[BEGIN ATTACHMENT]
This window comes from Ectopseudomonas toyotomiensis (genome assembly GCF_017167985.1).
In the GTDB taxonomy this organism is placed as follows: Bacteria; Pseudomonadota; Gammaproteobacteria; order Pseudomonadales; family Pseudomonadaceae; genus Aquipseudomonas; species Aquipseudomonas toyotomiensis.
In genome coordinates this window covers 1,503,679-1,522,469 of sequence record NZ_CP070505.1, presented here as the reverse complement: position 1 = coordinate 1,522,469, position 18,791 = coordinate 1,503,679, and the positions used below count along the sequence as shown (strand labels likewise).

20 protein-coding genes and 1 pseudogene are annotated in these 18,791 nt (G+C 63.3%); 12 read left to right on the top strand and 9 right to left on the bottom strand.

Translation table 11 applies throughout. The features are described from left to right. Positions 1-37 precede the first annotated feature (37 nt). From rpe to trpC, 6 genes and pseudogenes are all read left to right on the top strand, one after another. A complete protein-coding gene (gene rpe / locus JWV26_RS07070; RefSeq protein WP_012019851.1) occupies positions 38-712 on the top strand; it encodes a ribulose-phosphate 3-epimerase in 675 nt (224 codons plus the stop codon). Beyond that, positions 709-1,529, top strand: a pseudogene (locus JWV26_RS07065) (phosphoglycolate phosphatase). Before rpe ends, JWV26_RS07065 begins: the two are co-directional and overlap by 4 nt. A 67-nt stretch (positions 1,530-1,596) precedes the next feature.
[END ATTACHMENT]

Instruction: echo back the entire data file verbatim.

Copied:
This window comes from Ectopseudomonas toyotomiensis (genome assembly GCF_017167985.1).
In the GTDB taxonomy this organism is placed as follows: Bacteria; Pseudomonadota; Gammaproteobacteria; order Pseudomonadales; family Pseudomonadaceae; genus Aquipseudomonas; species Aquipseudomonas toyotomiensis.
In genome coordinates this window covers 1,503,679-1,522,469 of sequence record NZ_CP070505.1, presented here as the reverse complement: position 1 = coordinate 1,522,469, position 18,791 = coordinate 1,503,679, and the positions used below count along the sequence as shown (strand labels likewise).

20 protein-coding genes and 1 pseudogene are annotated in these 18,791 nt (G+C 63.3%); 12 read left to right on the top strand and 9 right to left on the bottom strand.

Translation table 11 applies throughout. The features are described from left to right. Positions 1-37 precede the first annotated feature (37 nt). From rpe to trpC, 6 genes and pseudogenes are all read left to right on the top strand, one after another. A complete protein-coding gene (gene rpe / locus JWV26_RS07070; RefSeq protein WP_012019851.1) occupies positions 38-712 on the top strand; it encodes a ribulose-phosphate 3-epimerase in 675 nt (224 codons plus the stop codon). Beyond that, positions 709-1,529, top strand: a pseudogene (locus JWV26_RS07065) (phosphoglycolate phosphatase). Before rpe ends, JWV26_RS07065 begins: the two are co-directional and overlap by 4 nt. A 67-nt stretch (positions 1,530-1,596) precedes the next feature.